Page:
Andrew Zimmern—award-winning American chef, television host, and United Nations World Food Programme (WFP) Goodwill Ambassador—has travelled to more than 100 countries throughout his bizarre foods career and extensively throughout Africa. But his first visit to Zambia between March and April of 2023 left a lasting impression on him.
“This is my first mission trip as a Goodwill Ambassador for WFP, and it’s my first time to Zambia, and I’m forever changed by it. You can’t come into a country like this that is lifting itself up and not be incredibly moved, especially if you’re someone who’s been to so many African countries as I have,” said Zimmern.
He chronicles his trip to the Southern Province in a five-episode YouTube series, Paving the Way to Zero Hunger, out now on Zimmern’s YouTube channel. The series spotlights how climate change drives hunger in Zambia and the WFP resilience programs that enable small-scale farmers to adapt to climate change by adopting climate-smart agriculture, diversifying crops and their income streams and strengthening their overall food security.
In introducing the viewer to the series, Zimmern highlights an innovative, pupil-managed hydroponics garden at Gwembe Primary School, where students learn and grow fresh, diverse vegetables to enhance their school meals. This is one of 72 hydroponic gardens that WFP has helped establish across Zambia. Not only does the garden help teach science and provide balanced meals for its 1,300 pupils, but the excess vegetables are shared with the local community. The goal is to provide a model of how any community or household can supplement their diet through these low-cost and limited-water techniques. Many Gwembe students are teaching their parents sack farming and hydroponic techniques, transforming how their parents, many of whom are farmers, grow food.
Zimmern then meets with Monze farmer Emeldah who is part of a WFP-supported financial literacy group called Savings for Change. These innovative savings groups function like a savings and loan mechanism, supporting and educating farmers, many of them women, in saving, investing, and growing their income streams. Over time, as the participants’ financial literacy grows, WFP is able to link these groups to private financial institutions for even greater lending opportunities.
In the last episode, we meet Gwembe farmer Priscilla. She has worked with WFP to implement climate-smart, conservation agricultural methods that allow her to diversify her crops and conserve water during the dry season. Despite a failed rainy season and un-harvestable cowpea crop this year, Priscilla can rely on her alternative crops of sorghum, sunflower, groundnuts, and maize to feed her family and sell at the market. With conservation farming, she’s increased her yield from 40 to 60 bags and has been trained to use air-tight storage bags to avoid post-harvest loss.
THIS IS MY FIRST MISSION TRIP AS A GOODWILL AMBASSADOR FOR WFP AND IT’S MY FIRST TIME TO ZAMBIA AND I’M FOREVER CHANGED BY IT.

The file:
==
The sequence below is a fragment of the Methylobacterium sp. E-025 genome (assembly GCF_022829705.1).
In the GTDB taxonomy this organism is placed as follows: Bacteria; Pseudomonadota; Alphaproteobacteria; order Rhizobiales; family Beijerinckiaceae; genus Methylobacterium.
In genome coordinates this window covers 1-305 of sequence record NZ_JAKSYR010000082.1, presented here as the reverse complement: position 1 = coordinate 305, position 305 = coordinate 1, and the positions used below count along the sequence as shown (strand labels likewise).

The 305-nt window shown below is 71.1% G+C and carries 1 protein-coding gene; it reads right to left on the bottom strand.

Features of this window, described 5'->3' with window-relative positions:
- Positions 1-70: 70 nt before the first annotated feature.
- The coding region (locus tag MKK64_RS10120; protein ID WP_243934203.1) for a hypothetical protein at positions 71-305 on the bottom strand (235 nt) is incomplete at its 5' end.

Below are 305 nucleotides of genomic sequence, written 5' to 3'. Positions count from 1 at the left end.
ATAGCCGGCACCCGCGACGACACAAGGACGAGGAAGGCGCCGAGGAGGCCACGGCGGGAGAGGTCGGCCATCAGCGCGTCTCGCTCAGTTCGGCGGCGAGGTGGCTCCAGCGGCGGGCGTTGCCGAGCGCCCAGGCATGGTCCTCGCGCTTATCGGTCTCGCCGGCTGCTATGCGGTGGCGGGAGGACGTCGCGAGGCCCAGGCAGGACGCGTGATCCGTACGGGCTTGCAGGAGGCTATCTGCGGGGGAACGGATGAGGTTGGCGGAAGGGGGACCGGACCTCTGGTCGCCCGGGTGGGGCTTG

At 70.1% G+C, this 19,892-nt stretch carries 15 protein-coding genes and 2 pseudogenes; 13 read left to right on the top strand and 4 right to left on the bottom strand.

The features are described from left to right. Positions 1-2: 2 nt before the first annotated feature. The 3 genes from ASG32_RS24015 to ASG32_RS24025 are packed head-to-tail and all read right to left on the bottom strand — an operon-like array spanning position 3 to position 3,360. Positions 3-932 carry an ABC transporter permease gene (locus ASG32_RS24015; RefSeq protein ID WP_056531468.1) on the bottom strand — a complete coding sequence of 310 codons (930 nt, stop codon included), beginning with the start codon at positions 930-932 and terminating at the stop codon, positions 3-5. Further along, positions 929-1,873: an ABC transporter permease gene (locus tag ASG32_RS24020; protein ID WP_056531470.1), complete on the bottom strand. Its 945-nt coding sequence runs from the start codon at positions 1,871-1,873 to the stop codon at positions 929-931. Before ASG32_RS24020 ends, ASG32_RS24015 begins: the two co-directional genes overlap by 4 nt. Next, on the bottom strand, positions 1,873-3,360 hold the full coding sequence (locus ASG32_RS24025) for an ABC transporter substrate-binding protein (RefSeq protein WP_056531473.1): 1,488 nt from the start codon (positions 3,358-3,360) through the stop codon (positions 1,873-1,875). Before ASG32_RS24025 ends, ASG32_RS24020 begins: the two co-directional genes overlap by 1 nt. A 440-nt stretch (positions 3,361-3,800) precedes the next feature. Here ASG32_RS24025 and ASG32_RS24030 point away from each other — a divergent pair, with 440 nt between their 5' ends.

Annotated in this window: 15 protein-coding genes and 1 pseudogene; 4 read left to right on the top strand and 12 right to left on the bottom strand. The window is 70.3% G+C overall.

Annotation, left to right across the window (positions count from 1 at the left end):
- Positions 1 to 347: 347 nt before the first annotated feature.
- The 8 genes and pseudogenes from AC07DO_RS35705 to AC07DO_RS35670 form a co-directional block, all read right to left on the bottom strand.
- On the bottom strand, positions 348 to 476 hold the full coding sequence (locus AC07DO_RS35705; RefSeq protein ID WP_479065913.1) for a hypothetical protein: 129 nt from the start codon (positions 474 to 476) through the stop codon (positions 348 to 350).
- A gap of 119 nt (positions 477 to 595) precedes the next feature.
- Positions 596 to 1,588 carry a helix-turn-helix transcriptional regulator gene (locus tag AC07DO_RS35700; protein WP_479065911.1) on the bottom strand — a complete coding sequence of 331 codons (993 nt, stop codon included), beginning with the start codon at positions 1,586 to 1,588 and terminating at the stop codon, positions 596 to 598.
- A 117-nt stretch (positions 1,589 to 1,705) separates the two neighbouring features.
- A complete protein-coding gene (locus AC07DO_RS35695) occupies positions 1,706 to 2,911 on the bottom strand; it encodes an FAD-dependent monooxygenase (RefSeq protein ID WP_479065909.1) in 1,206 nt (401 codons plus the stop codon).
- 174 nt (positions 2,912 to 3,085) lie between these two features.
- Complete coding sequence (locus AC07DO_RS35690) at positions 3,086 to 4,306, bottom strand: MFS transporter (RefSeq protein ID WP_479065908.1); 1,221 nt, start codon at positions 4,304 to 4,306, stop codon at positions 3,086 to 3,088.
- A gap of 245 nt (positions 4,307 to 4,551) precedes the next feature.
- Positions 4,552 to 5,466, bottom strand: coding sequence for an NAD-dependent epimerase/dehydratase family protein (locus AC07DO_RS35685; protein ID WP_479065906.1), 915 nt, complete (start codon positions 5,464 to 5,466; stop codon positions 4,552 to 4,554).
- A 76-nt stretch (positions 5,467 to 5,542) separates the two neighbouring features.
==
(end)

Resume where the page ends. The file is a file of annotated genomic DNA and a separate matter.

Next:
Since 1967, WFP has been a strategic partner to the Zambian government in an effort to build government capacity and work toward food security for all. WFP’s programs in Zambia include food assistance and nutrition services, skills training and support to smallholder farmers as well as supporting the implementation of homegrown school meal programs. WFP prioritizes its support for women farmers, whom they view as crucial drivers of change. 90 percent of the country’s food is produced by smallholder farmers, of which 50.4 percent are women, who often have less access than men to agricultural inputs.
Zimmern was deeply inspired by the solutions he saw that are helping families and creating real change for local communities. “The work that WFP is doing here is absolutely staggering. Taking small programs, small gestures, like the grain aggregators, like the nutrition programs in schools, like the hydroponic gardens, like the Savings for Change programs that we saw…all those things are small gestures that can then be scaled up and literally change the face of a country in just a handful of years. And if it can work in Zambia, it can also work in other countries,” said Zimmern.
In his role as WFP Goodwill Ambassador, Zimmern leverages his platform to raise awareness of WFP’s mission to end global hunger and to galvanise American support and funding for the organisation. Inspired by his experience in Zambia, he also supports further American investment in Zambia.
“When you wonder why invest in a country like Zambia, well, it’s kind of obvious to me. The people are eager, have an incredible amount of pride, and see the opportunities for economic development and to be the breadbasket for the eight nations surrounding them. And as importantly, the incredible families, women, and students we met all want to implement these programs in their communities and homes and spread the gospel of change far and wide because it’s working for them,” said Zimmern.
Images by World Food Programme